Then there is Tyronn Lue, an assistant under Doc Rivers in Los Angeles, who you would think would jump at the opportunity for the Knicks’ head coaching position, if he’s offered the gig. Lue is just 37-years-old and has played and coached under Phil Jackson, Rivers, Jeff Van Gundy and other great current and former head coaches in this league. Of course, Lue, like all the other Knicks’ head-coaching candidates, is an unknown, simply because he hasn’t been a head coach in this league. If Fisher elects to return to Oklahoma City, you would expect Phil to turn Lue. It may not be a sexy hire, but you could argue Lue is the most qualified candidate of the bunch.

I have no idea which route the Knicks are ultimately going to take, but I’m going to go out on a limb and say the Knicks’ next head coach will be one of Phil’s former point guards.

Game Preview & Thread: Knicks at Grizzlies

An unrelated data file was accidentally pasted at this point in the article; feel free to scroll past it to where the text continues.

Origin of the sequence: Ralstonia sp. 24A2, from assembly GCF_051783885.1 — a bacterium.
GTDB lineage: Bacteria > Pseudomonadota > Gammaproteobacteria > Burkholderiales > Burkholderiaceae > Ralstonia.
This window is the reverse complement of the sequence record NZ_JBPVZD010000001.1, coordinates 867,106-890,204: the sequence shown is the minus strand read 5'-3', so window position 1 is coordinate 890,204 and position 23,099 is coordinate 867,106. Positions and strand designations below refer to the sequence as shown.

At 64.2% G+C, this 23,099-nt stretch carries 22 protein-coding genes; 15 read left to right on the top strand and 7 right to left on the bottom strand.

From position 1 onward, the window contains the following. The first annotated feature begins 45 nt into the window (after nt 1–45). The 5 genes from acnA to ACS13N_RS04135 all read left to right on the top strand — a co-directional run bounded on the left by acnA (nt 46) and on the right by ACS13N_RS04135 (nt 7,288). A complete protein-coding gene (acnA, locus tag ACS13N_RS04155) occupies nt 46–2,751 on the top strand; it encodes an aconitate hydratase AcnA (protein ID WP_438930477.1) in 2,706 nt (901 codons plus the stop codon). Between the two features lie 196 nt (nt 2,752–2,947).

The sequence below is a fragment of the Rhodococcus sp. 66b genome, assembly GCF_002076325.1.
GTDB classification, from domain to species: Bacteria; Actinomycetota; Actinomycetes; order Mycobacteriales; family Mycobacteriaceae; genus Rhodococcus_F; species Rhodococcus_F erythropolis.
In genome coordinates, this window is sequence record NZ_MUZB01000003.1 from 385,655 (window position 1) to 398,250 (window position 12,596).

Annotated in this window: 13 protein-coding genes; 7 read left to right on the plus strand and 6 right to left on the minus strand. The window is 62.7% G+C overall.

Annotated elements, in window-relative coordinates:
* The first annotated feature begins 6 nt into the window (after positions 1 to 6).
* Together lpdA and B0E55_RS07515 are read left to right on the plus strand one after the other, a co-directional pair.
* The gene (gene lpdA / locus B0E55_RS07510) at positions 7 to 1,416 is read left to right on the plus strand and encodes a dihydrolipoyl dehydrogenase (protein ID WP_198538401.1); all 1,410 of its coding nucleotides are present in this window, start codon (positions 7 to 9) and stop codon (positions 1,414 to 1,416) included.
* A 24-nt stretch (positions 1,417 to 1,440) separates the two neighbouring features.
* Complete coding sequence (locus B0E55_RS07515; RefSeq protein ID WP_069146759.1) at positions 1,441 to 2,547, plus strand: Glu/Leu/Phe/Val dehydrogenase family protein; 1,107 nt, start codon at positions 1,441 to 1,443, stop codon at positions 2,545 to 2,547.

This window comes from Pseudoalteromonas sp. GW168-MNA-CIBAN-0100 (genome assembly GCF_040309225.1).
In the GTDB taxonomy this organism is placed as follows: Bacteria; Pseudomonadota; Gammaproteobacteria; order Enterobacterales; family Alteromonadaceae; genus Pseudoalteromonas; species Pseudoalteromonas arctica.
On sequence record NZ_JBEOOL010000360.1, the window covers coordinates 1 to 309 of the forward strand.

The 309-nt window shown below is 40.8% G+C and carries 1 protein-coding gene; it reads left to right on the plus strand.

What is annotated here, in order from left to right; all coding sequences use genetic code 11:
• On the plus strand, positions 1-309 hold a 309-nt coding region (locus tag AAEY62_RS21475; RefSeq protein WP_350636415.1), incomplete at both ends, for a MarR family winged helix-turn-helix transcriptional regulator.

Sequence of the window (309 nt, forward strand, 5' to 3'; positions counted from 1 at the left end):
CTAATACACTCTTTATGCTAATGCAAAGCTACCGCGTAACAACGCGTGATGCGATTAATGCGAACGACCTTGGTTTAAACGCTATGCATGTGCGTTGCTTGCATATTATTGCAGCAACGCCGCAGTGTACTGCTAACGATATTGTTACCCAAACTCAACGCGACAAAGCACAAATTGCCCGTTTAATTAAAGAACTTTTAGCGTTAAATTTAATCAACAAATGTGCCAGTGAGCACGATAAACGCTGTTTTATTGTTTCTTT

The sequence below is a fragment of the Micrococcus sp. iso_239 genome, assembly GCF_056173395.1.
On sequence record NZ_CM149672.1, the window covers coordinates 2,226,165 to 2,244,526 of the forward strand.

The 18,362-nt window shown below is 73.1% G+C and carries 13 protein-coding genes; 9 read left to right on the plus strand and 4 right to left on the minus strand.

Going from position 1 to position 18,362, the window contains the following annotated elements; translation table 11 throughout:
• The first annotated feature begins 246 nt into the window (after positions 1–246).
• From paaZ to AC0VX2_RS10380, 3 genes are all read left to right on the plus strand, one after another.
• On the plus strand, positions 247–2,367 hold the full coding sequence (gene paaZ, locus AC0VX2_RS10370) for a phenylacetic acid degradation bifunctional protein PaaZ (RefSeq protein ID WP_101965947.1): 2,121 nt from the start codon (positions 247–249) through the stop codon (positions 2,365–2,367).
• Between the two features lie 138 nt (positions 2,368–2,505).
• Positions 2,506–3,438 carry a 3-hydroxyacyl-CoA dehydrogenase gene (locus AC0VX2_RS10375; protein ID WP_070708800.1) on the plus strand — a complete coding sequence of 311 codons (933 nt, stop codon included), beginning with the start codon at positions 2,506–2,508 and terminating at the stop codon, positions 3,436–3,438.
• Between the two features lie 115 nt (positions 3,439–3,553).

The Knicks are in Memphis tonight to take on a revitalized Grizzlies team at 8:00 EST. To help get everyone’s mind off Knicks trade rumors and stop fiddling with ESPN’s Trade Machine I brought in Jonathan May of 3 Shades Of Blue and Chris Faulkner of Grizzly Bear Blues to discuss tonight’s game.

Enjoy!

The Grizzlies host the Knicks tonight winners of their last two games before the All-Star break. In January, the team really got back on track winning 11-of-12 at one point. What’s been the biggest reason for their recent surge?

Jonathan: The surge experienced in late December (starting with the December 21st win in New York, by the way) into early February can be explained by a couple of things. First, we finally got healthy (for a second) when Marc Gasol returned on January 14. Marc’s value is not always easy to quantify with traditional statistics, but his presence on the floor allows everyone to play more comfortably on offense and more aggressively on defense. Second, the addition of James Johnson and Courtney Lee have given the team a big boost. Dr. JJ (aka “The Equalizer” aka “Double J” aka “Damage Hammer” aka “Blood Sport”) has given the Grizzlies energy and play-making off the bench that was desperately needed once it became clear that Jerryd Bayless was not going to be that guy this season. CL33 has been a solid (at times spectacular) shooter, and has given Randolph and Gasol much needed space in the paint while also being a better defender than he gets credit for.